Q&A with Writing Center Director Danny Chancey

Q&A with UM Writing Center Director Danny Chancey

Emily DealFaculty Q&A, News

Q&A with Writing Center Director Danny Chancey

Danny Chancy loves the University of Mobile. It is where he earned his college degree. It is also where he met his wife – they now both teach at the Christian university. Today he is pouring his love of learning into the next generation of University of Mobile students.

As director of the Writing Center in the Chora Godwin Center for Learning and Writing, he gives students the skills they need to thrive. We asked the assistant professor of English in the College of Arts & Sciences to share more about teaching at his alma mater.

Q. Tell us about your UM connection.

A. After graduating from Mobile College (now the University of Mobile), I spent the next 30 years teaching English and counseling students in high schools in Clarke and Baldwin Counties while also teaching English in a local community college.

The University of Mobile has been most kind to me as it launched my professional career, introduced me to my wife, and transitioned me from a career in secondary education to one in higher education.

At UM I get to do what I love: teach English to some of the most amazing students from all across our nation and the world. They also help me by teaching me about their experiences and by sharing new technologies and strategies so that I can stay relevant and current – or so I hope! 

Q. Why should someone choose to study English?

A. The study of English provides a sound, marketable platform for sharpening critical thinking and interpretative skills while enhancing skills in oral and written communication. The current market is hungry for individuals with skill sets in expressing thoughts, ideas and policies clearly.

Contemporary employers are also anxious to bring individuals in their organizations who have the abilities to interpret, analyze and understand the motivations and actions of individuals, skills gained and enhanced through the study of literature. This body of knowledge opens pathways into varied professional careers ranging from journalism, law, education and business.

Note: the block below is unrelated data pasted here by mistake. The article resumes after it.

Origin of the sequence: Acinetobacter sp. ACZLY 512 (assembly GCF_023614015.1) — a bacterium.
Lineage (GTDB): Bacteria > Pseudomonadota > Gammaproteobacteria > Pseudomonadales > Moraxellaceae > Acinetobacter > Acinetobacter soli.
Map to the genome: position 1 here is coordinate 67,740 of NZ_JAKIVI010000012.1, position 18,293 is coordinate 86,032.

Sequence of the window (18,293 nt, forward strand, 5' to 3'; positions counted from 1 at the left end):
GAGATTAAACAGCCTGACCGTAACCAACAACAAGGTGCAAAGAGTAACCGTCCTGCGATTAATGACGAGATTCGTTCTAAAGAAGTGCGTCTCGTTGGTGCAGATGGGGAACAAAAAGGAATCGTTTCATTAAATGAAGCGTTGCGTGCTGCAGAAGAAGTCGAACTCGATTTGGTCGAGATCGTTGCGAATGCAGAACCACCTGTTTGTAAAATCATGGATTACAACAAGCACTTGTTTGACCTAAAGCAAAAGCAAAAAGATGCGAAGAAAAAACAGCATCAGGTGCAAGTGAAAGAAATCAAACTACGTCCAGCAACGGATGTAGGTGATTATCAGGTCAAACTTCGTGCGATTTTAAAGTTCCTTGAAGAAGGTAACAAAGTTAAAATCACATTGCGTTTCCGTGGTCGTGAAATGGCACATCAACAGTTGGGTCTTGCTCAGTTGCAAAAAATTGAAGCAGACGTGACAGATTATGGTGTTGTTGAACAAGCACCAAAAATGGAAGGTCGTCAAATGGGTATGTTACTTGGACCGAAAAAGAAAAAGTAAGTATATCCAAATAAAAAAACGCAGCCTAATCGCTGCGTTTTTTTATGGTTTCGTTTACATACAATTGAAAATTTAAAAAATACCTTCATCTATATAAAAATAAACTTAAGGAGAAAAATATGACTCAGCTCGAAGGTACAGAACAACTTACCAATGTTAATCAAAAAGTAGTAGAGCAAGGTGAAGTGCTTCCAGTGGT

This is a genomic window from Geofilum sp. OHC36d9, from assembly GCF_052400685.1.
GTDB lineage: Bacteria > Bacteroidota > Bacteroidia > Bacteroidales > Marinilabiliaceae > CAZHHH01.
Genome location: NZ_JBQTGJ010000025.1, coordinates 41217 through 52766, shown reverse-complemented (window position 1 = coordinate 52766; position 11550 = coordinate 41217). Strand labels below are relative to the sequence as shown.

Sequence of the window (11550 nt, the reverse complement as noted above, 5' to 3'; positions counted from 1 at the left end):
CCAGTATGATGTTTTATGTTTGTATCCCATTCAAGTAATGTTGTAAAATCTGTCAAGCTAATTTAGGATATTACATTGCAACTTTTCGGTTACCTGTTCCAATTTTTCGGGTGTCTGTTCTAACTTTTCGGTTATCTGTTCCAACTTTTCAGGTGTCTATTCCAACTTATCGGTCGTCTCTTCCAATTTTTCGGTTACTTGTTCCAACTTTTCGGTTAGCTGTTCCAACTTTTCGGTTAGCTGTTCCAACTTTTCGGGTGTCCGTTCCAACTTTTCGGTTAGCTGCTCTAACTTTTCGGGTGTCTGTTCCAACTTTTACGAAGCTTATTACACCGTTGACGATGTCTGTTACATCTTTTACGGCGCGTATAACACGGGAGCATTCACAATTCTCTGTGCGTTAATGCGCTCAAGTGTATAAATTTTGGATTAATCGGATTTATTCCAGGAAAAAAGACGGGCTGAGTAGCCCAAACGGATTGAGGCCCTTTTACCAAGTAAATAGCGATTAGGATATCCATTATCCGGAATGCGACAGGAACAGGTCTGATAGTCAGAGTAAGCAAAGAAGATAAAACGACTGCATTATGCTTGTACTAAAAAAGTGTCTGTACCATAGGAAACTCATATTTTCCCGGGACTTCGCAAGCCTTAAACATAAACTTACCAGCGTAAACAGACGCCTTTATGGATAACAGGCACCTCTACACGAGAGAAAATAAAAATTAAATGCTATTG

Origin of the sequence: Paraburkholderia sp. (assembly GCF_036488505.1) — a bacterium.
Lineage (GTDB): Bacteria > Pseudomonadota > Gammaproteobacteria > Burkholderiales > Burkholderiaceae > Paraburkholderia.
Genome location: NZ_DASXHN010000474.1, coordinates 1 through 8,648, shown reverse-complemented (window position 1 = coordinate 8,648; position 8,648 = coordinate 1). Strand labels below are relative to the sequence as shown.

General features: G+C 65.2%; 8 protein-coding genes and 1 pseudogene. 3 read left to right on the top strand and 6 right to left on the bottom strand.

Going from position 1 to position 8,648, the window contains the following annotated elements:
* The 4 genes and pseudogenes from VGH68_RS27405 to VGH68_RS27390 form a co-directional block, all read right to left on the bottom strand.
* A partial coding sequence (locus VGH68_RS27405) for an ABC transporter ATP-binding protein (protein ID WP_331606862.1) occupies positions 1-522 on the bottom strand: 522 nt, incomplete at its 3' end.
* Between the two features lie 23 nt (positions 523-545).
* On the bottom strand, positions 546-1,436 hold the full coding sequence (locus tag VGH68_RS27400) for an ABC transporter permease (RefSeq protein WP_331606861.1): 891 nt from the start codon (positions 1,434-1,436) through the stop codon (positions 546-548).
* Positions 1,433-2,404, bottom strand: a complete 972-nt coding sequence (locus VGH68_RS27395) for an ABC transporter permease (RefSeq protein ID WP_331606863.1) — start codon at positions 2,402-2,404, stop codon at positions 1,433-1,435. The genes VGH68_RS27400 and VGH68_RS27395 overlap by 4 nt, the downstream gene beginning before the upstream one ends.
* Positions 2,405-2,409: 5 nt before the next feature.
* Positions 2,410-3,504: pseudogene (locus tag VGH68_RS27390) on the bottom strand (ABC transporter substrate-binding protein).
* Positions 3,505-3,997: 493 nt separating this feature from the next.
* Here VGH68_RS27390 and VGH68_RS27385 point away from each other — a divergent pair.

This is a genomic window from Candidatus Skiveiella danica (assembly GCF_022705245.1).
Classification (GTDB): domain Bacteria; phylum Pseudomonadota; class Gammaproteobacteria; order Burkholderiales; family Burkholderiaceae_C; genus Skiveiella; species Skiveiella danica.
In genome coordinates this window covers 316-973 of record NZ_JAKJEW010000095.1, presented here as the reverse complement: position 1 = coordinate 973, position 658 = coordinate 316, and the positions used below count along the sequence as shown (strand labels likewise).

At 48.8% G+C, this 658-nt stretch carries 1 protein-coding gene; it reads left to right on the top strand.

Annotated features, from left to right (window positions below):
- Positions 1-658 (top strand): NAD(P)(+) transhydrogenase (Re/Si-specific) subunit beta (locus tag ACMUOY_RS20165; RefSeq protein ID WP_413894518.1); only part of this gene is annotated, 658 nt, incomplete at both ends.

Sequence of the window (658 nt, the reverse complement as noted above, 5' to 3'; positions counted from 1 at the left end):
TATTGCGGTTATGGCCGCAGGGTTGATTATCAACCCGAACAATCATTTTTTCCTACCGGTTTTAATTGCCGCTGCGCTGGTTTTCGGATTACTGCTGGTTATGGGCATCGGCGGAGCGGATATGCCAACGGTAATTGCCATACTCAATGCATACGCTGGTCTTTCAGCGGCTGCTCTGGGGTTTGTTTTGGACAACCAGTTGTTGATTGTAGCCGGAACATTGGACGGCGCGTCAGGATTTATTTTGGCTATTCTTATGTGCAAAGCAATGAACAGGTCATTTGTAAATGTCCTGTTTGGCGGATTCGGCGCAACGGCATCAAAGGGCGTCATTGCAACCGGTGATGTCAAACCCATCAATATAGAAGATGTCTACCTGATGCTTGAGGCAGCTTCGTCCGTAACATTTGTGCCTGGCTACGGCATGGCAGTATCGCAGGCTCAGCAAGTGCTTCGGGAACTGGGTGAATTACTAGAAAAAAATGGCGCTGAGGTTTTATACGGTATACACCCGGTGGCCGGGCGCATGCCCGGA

Q. What courses do you typically teach?

A. My teaching schedule includes introductory English courses for early enrollment students as well as the AWARE class (EN 199 Academic Writing and Reading Enhancement), which is my favorite because of the variety of students who take the course.

Many incoming freshman students and international students select to take this course to strengthen their knowledge of academic modes of writing and to gain confidence in expressing themselves in oral settings and written formats.

The class also offers a safe venue for learning to interact with texts, both literary and textual materials. Each semester this class is peopled with bright, eager and insightful students that over the course of 15 weeks become a close-knit community. 

Q. UM offers “Higher Education for a Higher Purpose.” What does that mean to you?

A. I would say that what we really offer is Higher Education for THE HIGHEST Purpose, which is to be used by God to make His world a better place to live. While faculty are mentors, our students often enlighten and stretch our understanding of that Highest Purpose as well, which only proves that Higher Education is never a done deal. 

Q. Why do you choose to teach at UM?

A. I most like that the UM fosters success in students. I love that some of the students who feel led to study here are the top students in their high school classes and plunge into higher education to discover that Highest Purpose in life and find great success! 

It also amazes me that we have some students who come here with deficiencies in their K-12 educational experiences who are able to overcome their past, restore their present circumstances and discover success. It is a privilege to observe, share and support students in those victories, struggles and triumphs! 

Q. What are you passionate about?

A. My top 2 passions spring from the same UM trait – the ability to foster success. I see success fostered through our RamLegacy organization and our Chora Godwin Learning and Writing Center. RamLegacy is a support community on campus that helps first-generation students build a foundation for success.

We do not merely want students to attend college, but we desire for students to thrive while in college and to earn their degrees. RamLegacy assists first-gen students in finding answers to questions – and to find the questions these students didn’t even know needed to be asked. 

The Learning and Writing Center does much to help students succeed. Not only do our tutors and directors help students with their immediate academic need, but many times we are able to pinpoint weaknesses in their study skills and techniques and offer solutions to correct those weaknesses. 

Based on four decades as an educator, I can say it is a rare occurrence to find a place that can challenge academically gifted students and support and develop students without a strong, academic background. I’m grateful to belong to such an inspiring and supportive community.